Wednesday, January 14, 2009

LOHAFEX - Iron Fertilization Expreiment

LOHAFEX: An Indo-German experiment to test the effects of iron fertilization on the
ecology and carbon uptake potential of the Southern Ocean.
The German research vessel “Polarstern” left Cape Town on 7th January with a team of 48 scientists (30 from India) and one cameraman on board to carry out the Indo-German iron fertilization experiment LOHAFEX (LOHA is Hindi for iron, FEX stands for Fertilization EXperiment) in the Southwest Atlantic Sector of the Southern Ocean. About 20 days will be required to reach the area and carefully select a suitable location, after which a patch of 300 km2 will be fertilized with 6 tonnes dissolved iron. This will lead to rapid growth of the minute, unicellular algae known as phytoplankton that not only provide the food sustaining all oceanic life, but also play a key role in regulating concentrations of the greenhouse gas CO2 in the atmosphere. The development and impact of the phytoplankton bloom on its environment and the fate of the carbon sinking out of it to the deep ocean will be studied in
great detail with state-of-the-art methods by integrated teams of biologists, chemists and physicists over a period of about 45 days. The cruise will end in Punta Arenas, Chile on 17th March 2009.

LOHAFEX is being jointly conducted by the Alfred Wegener Institute for Polar and Marine Research (AWI), Germany, and the National Institute of Oceanography (NIO), India, together with scientists from 9 other institutions in India, Europe and Chile. Prof. Victor Smetacek (AWI) and Dr. Wajih Naqvi (NIO) are co-Chief scientists. The experiment is part of the Memorandum of Understanding between the two Institutes signed by the heads of their respective parent organisations, the Helmholtz Association, Germany and the Council of Scientific and Industrial Research, India, in the presence of the Chancellor of the Federal Republic of Germany and the Prime Minister of India in New Delhi on the 30th October 2007.
Planning for the experiment has been underway since 2005.

Five previous experiments carried out in the Southern Ocean, including 2 conducted from RV Polarstern, have induced phytoplankton blooms of similar size and composition to natural blooms fertilized by iron in settling dust and from melting ice bergs. However, in contrast to the land-remote regions previously fertilized, LOHAFEX will be located in a more productive region of the Southern Ocean inhabited by coastal species of phytoplankton that grow faster and are more palatable to the zooplankton, including the shrimp-like krill, than their spiny open-ocean counterparts. Krill is the main food of Antarctic penguins, seals and whales but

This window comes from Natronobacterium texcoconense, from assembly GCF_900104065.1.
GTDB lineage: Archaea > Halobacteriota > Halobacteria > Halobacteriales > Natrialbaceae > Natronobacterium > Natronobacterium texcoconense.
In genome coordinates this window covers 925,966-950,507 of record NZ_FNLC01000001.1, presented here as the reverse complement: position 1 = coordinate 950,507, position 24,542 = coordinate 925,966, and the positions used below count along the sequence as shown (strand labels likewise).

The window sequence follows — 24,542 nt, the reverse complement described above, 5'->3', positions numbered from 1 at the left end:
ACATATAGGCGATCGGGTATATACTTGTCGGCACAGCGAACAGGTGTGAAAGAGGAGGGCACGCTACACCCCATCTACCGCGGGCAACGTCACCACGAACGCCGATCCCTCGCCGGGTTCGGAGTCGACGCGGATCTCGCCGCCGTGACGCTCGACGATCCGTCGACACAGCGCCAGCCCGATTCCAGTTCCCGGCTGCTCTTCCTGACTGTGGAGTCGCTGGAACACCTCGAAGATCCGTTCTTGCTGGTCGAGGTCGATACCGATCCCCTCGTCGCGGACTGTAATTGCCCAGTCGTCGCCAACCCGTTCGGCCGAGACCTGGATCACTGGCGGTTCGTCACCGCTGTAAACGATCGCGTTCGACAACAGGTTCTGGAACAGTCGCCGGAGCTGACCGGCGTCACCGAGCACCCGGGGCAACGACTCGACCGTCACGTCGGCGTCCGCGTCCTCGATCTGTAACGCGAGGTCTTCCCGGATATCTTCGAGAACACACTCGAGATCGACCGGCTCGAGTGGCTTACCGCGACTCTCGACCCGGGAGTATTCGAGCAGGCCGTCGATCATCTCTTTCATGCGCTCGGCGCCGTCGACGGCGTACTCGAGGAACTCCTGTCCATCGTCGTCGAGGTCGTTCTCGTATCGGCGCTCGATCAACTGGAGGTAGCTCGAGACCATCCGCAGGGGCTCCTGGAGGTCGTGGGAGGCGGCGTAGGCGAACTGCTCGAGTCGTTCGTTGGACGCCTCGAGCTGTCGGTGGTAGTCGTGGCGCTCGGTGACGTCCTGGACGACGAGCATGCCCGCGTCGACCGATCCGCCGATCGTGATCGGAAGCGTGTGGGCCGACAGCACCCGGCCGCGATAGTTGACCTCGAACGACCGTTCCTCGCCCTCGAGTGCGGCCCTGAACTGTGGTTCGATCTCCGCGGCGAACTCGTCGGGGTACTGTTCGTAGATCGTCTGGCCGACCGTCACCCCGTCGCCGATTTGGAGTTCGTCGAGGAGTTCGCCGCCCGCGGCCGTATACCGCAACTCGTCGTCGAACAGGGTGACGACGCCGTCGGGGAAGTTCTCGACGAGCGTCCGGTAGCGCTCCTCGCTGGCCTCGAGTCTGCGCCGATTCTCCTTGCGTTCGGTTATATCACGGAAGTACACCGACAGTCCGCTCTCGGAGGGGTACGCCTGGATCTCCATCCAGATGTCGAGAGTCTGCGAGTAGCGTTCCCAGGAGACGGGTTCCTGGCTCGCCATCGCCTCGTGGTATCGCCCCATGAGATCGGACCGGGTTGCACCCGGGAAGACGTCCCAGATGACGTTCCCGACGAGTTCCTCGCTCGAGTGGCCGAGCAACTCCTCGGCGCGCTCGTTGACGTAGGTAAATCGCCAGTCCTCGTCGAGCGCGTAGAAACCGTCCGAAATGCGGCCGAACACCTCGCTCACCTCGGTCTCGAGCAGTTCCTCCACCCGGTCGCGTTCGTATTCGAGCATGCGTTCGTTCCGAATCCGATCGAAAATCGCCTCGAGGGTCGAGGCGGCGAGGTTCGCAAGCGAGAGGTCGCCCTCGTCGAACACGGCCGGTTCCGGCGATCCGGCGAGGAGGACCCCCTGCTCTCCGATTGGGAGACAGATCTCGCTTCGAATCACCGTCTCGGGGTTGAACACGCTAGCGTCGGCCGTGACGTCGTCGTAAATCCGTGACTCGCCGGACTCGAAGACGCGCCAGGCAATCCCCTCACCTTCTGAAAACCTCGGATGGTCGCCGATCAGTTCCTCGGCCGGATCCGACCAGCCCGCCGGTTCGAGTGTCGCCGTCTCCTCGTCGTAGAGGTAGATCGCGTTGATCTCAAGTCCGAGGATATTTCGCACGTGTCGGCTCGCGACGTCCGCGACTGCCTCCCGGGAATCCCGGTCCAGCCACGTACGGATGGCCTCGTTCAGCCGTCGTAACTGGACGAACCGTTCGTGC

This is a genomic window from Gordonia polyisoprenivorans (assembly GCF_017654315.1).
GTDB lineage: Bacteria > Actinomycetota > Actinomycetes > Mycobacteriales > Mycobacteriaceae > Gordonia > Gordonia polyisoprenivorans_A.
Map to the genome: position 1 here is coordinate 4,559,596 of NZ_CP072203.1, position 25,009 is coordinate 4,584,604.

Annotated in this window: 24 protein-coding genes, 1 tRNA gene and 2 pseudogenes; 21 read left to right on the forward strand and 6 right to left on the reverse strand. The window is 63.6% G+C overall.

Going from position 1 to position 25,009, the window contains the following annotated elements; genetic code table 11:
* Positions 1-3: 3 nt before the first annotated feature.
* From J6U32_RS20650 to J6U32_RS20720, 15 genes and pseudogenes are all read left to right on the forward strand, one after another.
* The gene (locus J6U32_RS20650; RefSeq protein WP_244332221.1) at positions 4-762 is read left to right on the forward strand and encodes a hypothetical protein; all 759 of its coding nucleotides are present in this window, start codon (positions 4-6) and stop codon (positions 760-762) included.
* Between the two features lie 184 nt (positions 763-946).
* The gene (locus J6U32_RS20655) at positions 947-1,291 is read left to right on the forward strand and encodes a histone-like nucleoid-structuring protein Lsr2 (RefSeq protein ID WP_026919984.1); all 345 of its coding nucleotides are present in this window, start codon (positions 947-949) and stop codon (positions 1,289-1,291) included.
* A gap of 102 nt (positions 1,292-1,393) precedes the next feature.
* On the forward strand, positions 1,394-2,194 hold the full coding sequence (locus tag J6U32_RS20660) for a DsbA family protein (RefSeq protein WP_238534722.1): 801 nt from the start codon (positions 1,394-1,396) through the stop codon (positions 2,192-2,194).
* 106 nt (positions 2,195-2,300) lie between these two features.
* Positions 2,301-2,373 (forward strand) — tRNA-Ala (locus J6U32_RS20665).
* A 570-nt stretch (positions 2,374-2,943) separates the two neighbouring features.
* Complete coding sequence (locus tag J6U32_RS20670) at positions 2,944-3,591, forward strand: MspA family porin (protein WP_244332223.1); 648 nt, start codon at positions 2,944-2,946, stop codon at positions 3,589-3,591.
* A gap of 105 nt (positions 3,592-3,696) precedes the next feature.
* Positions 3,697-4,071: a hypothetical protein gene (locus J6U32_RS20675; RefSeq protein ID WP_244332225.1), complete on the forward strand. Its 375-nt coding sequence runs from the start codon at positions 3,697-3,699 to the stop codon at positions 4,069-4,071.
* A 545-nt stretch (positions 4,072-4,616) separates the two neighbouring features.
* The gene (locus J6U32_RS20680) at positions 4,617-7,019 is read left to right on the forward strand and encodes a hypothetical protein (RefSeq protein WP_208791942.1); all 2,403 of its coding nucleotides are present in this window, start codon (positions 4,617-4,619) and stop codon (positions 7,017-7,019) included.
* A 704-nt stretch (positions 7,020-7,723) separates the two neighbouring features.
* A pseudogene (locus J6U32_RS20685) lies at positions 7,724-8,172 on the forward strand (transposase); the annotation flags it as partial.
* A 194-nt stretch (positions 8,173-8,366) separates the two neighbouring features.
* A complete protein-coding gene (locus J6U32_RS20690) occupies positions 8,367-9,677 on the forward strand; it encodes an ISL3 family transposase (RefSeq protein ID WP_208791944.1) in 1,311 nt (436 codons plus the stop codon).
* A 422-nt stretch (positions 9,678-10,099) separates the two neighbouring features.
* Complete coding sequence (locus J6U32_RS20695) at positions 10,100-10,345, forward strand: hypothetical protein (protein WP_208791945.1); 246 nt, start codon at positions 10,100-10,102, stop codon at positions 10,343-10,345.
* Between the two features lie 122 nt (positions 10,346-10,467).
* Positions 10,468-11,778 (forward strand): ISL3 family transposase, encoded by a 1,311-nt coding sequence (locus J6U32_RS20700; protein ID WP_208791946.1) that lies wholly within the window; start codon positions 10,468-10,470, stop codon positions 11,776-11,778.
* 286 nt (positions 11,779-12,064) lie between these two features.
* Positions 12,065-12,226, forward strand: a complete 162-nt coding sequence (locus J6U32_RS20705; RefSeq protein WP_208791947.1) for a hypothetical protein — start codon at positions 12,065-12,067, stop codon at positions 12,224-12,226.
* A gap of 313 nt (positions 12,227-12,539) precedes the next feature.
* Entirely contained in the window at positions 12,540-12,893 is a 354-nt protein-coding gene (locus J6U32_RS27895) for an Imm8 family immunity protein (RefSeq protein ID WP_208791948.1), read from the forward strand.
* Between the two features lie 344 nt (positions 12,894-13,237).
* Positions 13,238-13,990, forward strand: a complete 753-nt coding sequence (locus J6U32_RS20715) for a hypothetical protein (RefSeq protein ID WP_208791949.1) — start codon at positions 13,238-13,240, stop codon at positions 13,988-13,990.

their stocks have declined by over 80% during the past decades, so their response to the ironfertilized bloom (if they are present in the experimental area) will indicate whether the alarming decline is due to declining productivity of the region, for which there is evidence.

Because it will last much longer, the LOHAFEX patch will also be twice the size of previous experiments to counteract the effects of dilution due to spreading over the 45 days of the experiment. Previous experiments have shown that effects on the environment are benign and short-lived.

Contrary to what is being claimed in some reports appearing in print and electronic media, LOHAFEX does not violate any existing international law. It is being erroneously reported that there exists a moratorium on Ocean Iron Fertilization (OIF) experiments placed by the UN Convention on Biological Diversity (CBD). The CBD recommendation was aimed at preventing large-scale commercial OIF activities, making an exception for scientific experiments. That such experiments were to be restricted to coastal waters was perhaps an aberration. The resolution adopted by the Parties to the London Convention and Protocol of the International Maritime Organization (IMO) during a meeting held at London in October 2008 does, in fact, call for further research on OIF. It clearly states that legitimate scientific experiments should go on, without restricting such experiments to coastal waters. The IMO resolution, although not legally binding, prescribes that proposals for such experiments be evaluated on a case-to-case basis taking into account possible environmental impacts. In the case of LOHAFEX, this has already been done by NIO and AWI. There is no doubt that this small-scale experiment will not cause any damage to the environment. As an example, the level to which the surface-water iron concentrations will be enhanced during this experiment is an order of magnitude lower than natural iron levels in coastal marine environments. In fact, this concentration is so low that most analytical laboratories in the world cannot measure
it. In addition, the scale of the experiment will be of the same order as that of previous OIF experiments. It is clear that the groups opposing LOHAFEX are not only unaware of the legal status, they are also not knowledgeable enough about marine environments. Thus, they are indulging in disruptive activities merely to draw media attention to themselves.

Weekly reports on the progress of the experiment will be posted at the web sites of NIO and AWI.

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